Just last week, I received maybe the first piece of editorial advice that I felt compelled to flat out reject: that Latinx writers have a moral obligation to not write stories in which Latinx characters are portrayed in the context of the drug war or violence or anything else
Our Emerging Writer's Contest has been extended!
We think of our sensory equipment as separate from that which it apprehends, that our eyes and ears passively convey particulars of the world to our brains. But seer and seen are not separate—looking at a gamma ray burst would detach your retinas.
I recently fell in love with Colm Tóibín’s The Master, a novel about the life of “master” writer Henry James. Notable writers such as Michael Cunningham describe the novel, shortlisted in 2004 for the Man Booker, as “almost shockingly close to the mystery of art itself.”
A new tax reform blueprint offers some sense of where the Administration wants to take tax policy—and what it means for writers.
Almost everything I know about character development, I learned by studying the portraits of Alice Neel, who painted portraits in the mid-20th century at a time when the art world considered portrait painting nearly irrelevant.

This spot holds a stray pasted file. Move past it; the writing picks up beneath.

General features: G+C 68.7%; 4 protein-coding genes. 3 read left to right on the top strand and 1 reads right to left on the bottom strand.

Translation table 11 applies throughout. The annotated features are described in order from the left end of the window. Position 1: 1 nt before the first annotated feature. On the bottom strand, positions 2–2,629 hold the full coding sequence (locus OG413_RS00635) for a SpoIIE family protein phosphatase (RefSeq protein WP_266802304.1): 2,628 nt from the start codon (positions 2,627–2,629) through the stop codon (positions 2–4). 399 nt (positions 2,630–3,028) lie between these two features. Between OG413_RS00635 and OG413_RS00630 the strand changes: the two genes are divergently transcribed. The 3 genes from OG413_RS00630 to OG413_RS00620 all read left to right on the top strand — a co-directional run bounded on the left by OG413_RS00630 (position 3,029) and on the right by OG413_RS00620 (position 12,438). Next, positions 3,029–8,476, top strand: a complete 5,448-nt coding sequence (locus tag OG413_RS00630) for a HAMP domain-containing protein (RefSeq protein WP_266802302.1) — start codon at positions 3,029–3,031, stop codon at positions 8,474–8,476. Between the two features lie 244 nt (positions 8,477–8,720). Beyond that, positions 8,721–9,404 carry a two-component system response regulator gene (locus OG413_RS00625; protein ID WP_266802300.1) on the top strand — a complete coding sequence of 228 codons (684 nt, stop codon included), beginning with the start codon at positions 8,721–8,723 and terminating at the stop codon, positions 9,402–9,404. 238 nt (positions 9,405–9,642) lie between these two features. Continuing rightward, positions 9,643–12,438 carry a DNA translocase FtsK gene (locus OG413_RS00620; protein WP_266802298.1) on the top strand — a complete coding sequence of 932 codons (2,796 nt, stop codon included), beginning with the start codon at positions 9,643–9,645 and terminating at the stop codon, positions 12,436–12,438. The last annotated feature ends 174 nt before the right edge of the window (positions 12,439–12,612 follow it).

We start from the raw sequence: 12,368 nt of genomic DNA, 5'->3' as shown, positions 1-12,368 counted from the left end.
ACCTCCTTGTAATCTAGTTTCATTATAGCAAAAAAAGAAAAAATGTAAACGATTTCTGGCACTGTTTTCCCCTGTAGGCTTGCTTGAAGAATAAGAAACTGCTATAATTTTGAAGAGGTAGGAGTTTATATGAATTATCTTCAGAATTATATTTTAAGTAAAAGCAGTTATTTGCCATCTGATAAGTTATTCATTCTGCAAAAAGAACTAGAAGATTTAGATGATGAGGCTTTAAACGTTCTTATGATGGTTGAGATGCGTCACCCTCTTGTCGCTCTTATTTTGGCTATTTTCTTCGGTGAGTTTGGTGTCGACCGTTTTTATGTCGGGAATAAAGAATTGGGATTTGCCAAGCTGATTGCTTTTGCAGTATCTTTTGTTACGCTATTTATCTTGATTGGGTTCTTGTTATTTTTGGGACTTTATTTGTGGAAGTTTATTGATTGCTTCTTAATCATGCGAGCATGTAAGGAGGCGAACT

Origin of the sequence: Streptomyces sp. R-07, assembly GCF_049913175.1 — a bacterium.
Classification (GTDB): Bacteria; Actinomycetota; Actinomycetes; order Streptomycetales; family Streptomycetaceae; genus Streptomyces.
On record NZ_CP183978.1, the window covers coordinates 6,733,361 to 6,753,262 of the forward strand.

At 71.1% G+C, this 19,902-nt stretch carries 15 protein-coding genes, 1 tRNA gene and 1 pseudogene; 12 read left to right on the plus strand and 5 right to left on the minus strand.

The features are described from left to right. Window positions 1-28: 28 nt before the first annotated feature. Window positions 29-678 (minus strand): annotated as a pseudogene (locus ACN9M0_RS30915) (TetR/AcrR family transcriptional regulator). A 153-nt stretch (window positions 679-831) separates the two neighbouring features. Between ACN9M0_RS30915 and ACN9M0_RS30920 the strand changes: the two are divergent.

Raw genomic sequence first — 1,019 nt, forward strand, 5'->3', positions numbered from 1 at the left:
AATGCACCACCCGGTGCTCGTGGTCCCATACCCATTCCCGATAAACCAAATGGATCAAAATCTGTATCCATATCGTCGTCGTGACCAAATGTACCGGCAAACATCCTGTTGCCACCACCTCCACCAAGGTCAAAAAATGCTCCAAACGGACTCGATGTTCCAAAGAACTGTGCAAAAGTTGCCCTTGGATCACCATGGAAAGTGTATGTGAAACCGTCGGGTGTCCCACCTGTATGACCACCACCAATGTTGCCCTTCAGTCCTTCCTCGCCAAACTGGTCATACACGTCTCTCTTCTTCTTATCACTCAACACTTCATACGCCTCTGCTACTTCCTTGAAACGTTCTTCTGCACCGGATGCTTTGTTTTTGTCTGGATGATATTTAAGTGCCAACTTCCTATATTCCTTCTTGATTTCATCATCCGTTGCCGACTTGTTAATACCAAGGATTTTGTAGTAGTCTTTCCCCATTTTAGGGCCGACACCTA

Over the past five years, France has witnessed, bemused, the emergence of a very special breed of master's programs—in creative writing. Today, in a country that’s supposedly one of the cradles of Western literature (or so we French love to believe), there are, all in all, three such programs.
Organizations engaged in the day-to-day work of running NEA-funded literary programs are continuing to serve their communities while facing potential budget cuts.
All of my attempted love poems sound like elegies, and so I’ve given up trying to write them for my beloved, lest I give the wrong impression. Occasionally, however, one will come to me like a windfall, a speck of gold in the pan.
Within the international literary community, the group most aggressively working toward refuting the underlying inhumanity of the Trump administration’s travel ban is an international journal of translation, Asymptote.